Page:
Improving municipal wastewater effects monitoring, developing next gen of science communicators

Posted by CRI Programs   |   March 22, 2017

Today, World Water Day (March 22) with its theme of “wastewater” is an opportunity to profile a prominent research program by a Canadian Rivers Institute (CRI) Science Director, Dr. Mark Servos, who is investigating municipal wastewater effluent impacts on the Grand River watershed. His research is demonstrating how the science used in the development of an environmental effects monitoring framework for municipal wastewater can address the water quality of receiving waters across Canada.
Dr. Servos is a Canadian leader in water quality research with a focus on the treatment, exposure, fate and effects of organic contaminants in the environment. His research is critical to addressing a serious national water issue: municipal wastewater is still the largest contributor to point-source pollution into Canadian waters[1].
“We have municipal wastewater treatment plants that are still operating with very poor treatment and pollutants are ending up in the rivers and degrading ecosystems. We need to improve how we do the treatment and need to improve the quality of the effluent that’s being discharged,” says Dr. Mark Servos, Tier I Canada Research Chair in water quality protection and is a professor of biology at the University of Waterloo (UW).
Dr. Servos and his team have been studying the Grand River watershed in southern Ontario for more than a decade, supporting the development of the monitoring frameworks for municipal wastewater to assess the effectiveness of new national secondary treatment standards.

In 2012 new Wastewater Systems Effluent Regulations were introduced under the Fisheries Act, establishing secondary treatment as a national standard for municipal wastewater treatment plants. It is important to note that other developed countries have legislated tertiary treatments for municipal wastewater, which applies a combination of biological nutrient, nitrogen and phosphorous removal.

At the same time, and somewhat serendipitously, the research has provided the baseline data for what Dr. Servos calls a “unique opportunity to follow the changes in the river response to a very large wastewater treatment plant infrastructure upgrade.”  The Municipality of Waterloo is currently in the midst of an $800 million initiative to upgrade their wastewater treatment plants to meet the new secondary treatment standard, and Dr. Servos has been able to document how the upgrades are impacting the river.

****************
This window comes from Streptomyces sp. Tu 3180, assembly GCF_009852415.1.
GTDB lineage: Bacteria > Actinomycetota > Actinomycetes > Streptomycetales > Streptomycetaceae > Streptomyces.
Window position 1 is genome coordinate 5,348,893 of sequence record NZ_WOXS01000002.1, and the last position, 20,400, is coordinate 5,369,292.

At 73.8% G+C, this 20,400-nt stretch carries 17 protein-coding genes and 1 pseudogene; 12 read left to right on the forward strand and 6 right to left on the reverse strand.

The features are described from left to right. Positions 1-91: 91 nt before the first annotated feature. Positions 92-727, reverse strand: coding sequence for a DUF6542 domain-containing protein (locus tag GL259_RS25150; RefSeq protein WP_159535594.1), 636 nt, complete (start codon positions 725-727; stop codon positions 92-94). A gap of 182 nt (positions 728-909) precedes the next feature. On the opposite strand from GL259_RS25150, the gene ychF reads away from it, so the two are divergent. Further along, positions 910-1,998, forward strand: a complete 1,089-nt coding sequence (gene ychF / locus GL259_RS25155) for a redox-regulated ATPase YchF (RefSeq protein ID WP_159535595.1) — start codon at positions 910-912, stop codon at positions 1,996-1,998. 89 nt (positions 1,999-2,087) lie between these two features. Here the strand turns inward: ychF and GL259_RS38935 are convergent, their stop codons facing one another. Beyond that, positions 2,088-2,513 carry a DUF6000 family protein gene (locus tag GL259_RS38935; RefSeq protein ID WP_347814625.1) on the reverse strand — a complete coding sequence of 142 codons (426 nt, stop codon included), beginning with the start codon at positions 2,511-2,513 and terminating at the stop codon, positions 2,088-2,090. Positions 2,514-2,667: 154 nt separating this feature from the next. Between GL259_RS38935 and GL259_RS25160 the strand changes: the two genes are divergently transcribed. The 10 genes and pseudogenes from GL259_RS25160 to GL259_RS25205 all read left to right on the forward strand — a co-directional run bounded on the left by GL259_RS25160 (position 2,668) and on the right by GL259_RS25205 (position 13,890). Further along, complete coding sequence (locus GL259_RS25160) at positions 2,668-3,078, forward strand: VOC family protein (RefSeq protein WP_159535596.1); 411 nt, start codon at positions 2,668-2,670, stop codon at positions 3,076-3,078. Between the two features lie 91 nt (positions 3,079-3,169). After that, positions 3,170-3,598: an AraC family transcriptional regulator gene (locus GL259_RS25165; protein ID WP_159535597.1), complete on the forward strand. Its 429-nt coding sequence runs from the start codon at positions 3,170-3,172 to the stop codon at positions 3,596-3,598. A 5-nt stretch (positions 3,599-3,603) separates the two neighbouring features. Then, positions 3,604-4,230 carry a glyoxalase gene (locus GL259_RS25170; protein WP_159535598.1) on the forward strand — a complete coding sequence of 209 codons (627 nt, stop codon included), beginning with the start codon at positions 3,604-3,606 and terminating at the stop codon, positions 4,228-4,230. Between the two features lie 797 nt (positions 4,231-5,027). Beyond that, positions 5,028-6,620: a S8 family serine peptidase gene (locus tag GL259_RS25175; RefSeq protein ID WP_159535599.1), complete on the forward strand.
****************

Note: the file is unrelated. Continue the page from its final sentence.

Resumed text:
The rainbow darter, a small-bodied fish that is common to the riffle areas of the Grand River, were feminizing due to their exposure to chemicals that were released in the effluent from the wastewater treatment plants. The darters had changes in their physiology and changes in their histology. “We were collecting male darters who were developing eggs in their testes; this amount of intersex was some of the most severe in the world,” says Dr. Servos.

After some of the upgrade work was completed at one of the wastewater treatment plants, Dr. Servos’ research team documented a significant drop in the number of feminized male fish, from 100% showing feminization characteristics down to 29%. This sharp decline was not observed at a neighbouring wastewater treatment plant that has not undergone upgrades.


Students, studying under Dr. Mark Servos at the University of Waterloo, sample the Grand River while investigating the impacts of municipal wastewater on the rainbow darter before and after upgrades at the Kitchener wastewater treatment plants (top left).
Photo Credits for this story: University of Waterloo, Region of Waterloo